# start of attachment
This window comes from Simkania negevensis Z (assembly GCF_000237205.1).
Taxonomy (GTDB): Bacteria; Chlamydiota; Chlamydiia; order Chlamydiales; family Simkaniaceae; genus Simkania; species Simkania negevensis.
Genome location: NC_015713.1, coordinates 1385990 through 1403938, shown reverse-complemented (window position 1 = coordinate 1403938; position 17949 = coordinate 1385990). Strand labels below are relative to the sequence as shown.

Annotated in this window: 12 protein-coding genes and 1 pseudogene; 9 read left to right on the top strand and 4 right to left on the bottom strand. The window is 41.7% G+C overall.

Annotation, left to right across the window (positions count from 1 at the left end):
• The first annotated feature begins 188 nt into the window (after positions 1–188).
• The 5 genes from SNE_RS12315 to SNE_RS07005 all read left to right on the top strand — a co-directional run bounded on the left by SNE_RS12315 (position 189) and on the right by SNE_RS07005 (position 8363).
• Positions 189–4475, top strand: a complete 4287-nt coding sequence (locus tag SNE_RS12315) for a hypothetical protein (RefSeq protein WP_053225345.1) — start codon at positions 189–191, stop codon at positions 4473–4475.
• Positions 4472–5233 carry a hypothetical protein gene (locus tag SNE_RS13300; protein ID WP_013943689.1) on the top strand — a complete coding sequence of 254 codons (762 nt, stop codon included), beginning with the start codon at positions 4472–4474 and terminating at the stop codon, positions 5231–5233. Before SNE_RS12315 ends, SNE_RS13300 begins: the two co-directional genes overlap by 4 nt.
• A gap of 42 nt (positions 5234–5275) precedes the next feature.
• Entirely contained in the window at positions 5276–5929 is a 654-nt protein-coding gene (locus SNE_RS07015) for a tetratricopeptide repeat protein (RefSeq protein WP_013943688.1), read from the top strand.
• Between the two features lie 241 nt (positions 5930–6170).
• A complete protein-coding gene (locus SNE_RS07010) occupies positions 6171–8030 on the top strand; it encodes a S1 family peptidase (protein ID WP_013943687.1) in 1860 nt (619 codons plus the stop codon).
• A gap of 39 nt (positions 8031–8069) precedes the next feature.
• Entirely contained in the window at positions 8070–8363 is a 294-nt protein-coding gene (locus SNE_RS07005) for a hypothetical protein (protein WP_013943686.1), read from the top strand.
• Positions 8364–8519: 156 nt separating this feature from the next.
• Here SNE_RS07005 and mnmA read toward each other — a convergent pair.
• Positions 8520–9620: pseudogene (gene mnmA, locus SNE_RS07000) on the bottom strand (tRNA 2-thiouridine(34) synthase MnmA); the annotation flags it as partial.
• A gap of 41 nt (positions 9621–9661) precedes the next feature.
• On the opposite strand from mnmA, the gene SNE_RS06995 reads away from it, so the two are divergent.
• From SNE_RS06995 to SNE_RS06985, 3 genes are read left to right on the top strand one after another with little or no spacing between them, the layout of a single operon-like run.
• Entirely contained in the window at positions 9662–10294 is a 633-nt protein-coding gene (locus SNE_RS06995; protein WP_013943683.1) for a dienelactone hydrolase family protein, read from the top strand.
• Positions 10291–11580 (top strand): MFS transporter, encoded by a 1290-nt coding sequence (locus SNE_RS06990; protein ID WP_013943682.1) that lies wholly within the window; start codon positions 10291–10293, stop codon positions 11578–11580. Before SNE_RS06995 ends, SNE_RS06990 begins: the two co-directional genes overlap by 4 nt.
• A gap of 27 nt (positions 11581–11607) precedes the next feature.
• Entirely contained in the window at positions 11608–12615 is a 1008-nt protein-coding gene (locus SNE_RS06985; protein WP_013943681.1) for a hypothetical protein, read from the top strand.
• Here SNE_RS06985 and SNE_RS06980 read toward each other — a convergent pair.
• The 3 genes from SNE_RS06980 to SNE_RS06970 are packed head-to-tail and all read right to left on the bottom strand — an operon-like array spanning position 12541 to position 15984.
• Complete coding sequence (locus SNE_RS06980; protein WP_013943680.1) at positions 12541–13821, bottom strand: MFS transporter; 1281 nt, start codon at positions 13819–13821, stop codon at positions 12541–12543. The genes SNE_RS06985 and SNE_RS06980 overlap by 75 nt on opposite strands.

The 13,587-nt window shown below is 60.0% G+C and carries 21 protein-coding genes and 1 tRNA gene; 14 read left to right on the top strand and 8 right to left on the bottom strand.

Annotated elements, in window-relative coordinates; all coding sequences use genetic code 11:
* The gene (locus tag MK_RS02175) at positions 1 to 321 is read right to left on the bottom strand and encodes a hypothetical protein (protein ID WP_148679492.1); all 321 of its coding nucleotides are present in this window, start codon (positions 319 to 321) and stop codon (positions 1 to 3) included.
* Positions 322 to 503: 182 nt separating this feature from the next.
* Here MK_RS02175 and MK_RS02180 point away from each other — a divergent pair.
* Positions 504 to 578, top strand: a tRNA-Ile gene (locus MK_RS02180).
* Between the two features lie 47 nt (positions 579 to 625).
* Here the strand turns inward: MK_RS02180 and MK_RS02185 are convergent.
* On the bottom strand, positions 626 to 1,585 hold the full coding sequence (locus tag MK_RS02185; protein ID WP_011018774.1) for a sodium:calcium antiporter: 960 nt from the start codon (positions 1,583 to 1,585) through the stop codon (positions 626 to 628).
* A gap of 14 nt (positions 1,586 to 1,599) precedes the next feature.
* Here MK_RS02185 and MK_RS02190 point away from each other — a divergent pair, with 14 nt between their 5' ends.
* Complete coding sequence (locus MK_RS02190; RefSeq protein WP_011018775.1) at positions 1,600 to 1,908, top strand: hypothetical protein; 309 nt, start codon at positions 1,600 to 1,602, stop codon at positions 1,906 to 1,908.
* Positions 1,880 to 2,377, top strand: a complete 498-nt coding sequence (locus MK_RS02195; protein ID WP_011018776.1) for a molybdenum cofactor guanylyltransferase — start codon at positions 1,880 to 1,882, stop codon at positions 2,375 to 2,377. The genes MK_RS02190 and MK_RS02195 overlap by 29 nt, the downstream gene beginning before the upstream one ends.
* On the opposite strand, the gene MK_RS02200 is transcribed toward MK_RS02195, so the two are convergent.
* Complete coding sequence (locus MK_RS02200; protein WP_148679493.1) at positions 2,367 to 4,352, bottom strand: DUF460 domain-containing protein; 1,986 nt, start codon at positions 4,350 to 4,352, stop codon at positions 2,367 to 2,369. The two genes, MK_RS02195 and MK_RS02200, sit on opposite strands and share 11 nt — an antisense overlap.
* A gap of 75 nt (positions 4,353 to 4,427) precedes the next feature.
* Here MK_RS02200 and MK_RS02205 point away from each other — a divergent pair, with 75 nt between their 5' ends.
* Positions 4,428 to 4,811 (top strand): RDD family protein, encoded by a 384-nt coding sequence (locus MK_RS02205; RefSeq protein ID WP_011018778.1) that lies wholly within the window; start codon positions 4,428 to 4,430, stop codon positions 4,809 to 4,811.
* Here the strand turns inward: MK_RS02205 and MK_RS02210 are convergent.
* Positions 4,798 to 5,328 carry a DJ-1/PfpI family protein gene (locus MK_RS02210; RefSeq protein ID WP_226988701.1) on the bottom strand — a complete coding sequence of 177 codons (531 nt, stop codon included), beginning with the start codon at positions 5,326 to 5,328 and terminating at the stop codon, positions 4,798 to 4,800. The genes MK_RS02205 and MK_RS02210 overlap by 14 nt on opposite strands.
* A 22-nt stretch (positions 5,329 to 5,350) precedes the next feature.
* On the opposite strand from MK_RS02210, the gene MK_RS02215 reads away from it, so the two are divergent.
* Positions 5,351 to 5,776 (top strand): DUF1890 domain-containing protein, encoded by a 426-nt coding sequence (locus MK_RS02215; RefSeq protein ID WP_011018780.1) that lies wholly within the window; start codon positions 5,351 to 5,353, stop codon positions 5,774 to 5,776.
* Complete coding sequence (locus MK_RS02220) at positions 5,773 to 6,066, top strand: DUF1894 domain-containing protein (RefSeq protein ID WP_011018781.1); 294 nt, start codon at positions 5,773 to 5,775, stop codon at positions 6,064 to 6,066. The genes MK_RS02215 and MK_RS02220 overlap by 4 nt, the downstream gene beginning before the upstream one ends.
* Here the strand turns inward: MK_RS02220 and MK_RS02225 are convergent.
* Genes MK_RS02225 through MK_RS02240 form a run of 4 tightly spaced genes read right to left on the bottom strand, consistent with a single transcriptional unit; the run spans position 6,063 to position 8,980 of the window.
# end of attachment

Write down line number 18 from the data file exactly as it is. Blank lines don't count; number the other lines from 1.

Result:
• Positions 8520–9620: pseudogene (gene mnmA, locus SNE_RS07000) on the bottom strand (tRNA 2-thiouridine(34) synthase MnmA); the annotation flags it as partial.